La Jolla Shores

La Jolla Shores is part of La Jolla, known as the jewel of San Diego. It’s not because of any of the businesses, the homes, or anything else manmade. The neighborhood is special because it’s home to some of the greatest treasures on the coastline: an underwater canyon, a hundred-foot high kelp forest, sea caves, sea lions, and tiny coves.

La Jolla Shores is main beach in the neighborhood. In a region defined by small coves, rocks, and sea cliffs, it’s a refreshing 1-mile strip of sand, perfect for lounging in the sun or running through the waves. It’s also one of the best places for surf lessons in San Diego. The waves there are small and slow-moving, making them ideal for beginners who are learning how to balance themselves and pop-up on their boards. It’s great because you’re a lot less likely to fall, and you won’t have to worry about wipe outs or hurting yourself. The ocean floor there is sandy and smooth. If you’re hoping to find surf lessons in San Diego, La Jolla Shores is the beach for you.

Pacific Beach

Pacific Beach is another great place for surf lessons in San Diego. It’s considered a neverending party. If you come at night, you’ll find bonfires and 20-somethings lounging out in the sand, laughing, and drinking. There’s a constant thump-thump of club music on the boardwalk, ladies carrying their shoes, or standing in lines cordoned off by velvet ropes. During the day, there’s restaurants of all types: burgers, ramen, sushi, tacos–anything you can think of, and the food trucks are legendary.

Pacific Beach is also home to some of the city’s smallest waves. It’s where you can learn to ride the foam. Take advantage of the gentle surf. Use it to perfect your formation, build the core muscle groups, and practice for stronger waters. There’s a reason why so many people choose Pacific Beach for surf lessons in San Diego.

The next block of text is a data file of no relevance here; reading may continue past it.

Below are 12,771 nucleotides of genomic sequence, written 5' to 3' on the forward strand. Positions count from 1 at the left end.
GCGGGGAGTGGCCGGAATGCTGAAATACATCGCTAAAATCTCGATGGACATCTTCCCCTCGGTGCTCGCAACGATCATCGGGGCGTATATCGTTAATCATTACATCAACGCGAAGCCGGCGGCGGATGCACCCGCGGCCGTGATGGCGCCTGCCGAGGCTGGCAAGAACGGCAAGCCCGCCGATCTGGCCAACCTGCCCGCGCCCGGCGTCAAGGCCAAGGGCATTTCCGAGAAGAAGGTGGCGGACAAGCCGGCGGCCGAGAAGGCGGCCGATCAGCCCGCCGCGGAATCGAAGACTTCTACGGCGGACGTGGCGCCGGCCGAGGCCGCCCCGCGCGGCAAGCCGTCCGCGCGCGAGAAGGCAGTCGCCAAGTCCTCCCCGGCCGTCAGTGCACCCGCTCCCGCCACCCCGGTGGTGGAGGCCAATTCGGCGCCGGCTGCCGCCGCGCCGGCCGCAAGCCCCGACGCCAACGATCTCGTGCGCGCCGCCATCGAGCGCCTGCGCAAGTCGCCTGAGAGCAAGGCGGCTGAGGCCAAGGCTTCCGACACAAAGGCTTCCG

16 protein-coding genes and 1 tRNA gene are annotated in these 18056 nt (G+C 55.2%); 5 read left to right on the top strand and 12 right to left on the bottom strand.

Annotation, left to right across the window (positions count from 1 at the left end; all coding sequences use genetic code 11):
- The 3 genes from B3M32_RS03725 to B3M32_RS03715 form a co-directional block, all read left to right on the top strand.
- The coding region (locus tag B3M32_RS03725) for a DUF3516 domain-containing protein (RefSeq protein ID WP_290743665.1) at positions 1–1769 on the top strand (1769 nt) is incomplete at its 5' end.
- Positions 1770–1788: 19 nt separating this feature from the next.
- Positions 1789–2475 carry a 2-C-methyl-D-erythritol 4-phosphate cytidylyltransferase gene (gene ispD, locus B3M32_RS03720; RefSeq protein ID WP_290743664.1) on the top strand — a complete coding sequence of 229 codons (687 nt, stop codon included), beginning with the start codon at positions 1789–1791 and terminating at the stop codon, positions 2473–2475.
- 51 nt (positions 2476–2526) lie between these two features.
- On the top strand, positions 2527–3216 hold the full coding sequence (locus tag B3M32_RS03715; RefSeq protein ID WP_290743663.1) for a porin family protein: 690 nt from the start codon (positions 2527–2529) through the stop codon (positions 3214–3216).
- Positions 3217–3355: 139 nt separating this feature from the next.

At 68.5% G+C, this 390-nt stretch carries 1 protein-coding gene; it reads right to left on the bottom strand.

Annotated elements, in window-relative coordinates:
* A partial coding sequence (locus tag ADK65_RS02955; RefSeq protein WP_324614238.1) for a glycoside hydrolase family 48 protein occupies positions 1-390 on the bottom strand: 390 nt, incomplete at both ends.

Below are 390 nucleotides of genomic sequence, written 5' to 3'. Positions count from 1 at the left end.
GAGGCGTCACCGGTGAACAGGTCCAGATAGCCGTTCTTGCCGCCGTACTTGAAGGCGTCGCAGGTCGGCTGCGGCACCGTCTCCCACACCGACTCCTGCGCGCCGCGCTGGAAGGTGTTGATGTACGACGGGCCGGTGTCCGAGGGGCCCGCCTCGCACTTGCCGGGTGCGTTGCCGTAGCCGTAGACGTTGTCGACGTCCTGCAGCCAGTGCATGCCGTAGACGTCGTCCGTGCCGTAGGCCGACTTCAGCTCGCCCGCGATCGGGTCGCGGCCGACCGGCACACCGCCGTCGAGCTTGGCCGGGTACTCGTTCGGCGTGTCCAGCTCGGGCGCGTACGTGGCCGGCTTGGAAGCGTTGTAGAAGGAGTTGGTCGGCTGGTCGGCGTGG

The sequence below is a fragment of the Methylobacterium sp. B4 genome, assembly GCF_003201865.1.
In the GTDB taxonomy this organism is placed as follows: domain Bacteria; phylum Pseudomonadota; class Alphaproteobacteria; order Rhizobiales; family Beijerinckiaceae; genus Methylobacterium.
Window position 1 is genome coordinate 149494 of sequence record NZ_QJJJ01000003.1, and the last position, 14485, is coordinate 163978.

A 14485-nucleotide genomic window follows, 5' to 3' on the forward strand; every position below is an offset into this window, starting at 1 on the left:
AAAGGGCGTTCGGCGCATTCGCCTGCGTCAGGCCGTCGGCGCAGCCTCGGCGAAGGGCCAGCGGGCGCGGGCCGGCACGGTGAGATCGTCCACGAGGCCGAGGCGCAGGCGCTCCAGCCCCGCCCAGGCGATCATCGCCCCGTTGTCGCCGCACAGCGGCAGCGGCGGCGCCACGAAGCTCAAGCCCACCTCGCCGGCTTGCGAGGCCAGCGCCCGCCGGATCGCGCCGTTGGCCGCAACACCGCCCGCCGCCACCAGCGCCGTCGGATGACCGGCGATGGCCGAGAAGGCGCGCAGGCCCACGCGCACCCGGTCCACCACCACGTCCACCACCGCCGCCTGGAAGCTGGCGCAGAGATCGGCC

Black’s Beach

Robert Gourley / Flickr

Black’s Beach

Black’s Beach is something to strive towards. At any given moment the waves at Black’s are at least a foot higher than anywhere else in the city. The tide is wild. It pulls swimmers in, slams into surfers, and drags them down, and there’s an artificial reef not far offshore–quite the hazard during a wipeout. Everything about Black’s Beach requires expertise.

The beach is accessible mostly through a series of hazardous cliffside trails, marked off with countless signs warning off would-be hikers. The cliffs are 350-feet high and made of sandstone, and they’re known to crumble unexpectedly. More than one surfer has met their death there.

The beach is also home to the Mushroom House, an architectural oddity located beneath the cliffs. It’s built to withstand storms and rockslides, and though it has been blocked off from the public, it’s odd shape has made it a California icon.

Out of all of the beaches in the city, there’s nowhere as challenging or as frantic as Black’s. If you’re hoping to surf there one day, take your time, research, and find the best surf lessons in San Diego–people who know what they’re doing. Only the most experienced instructors can show you what you need to know.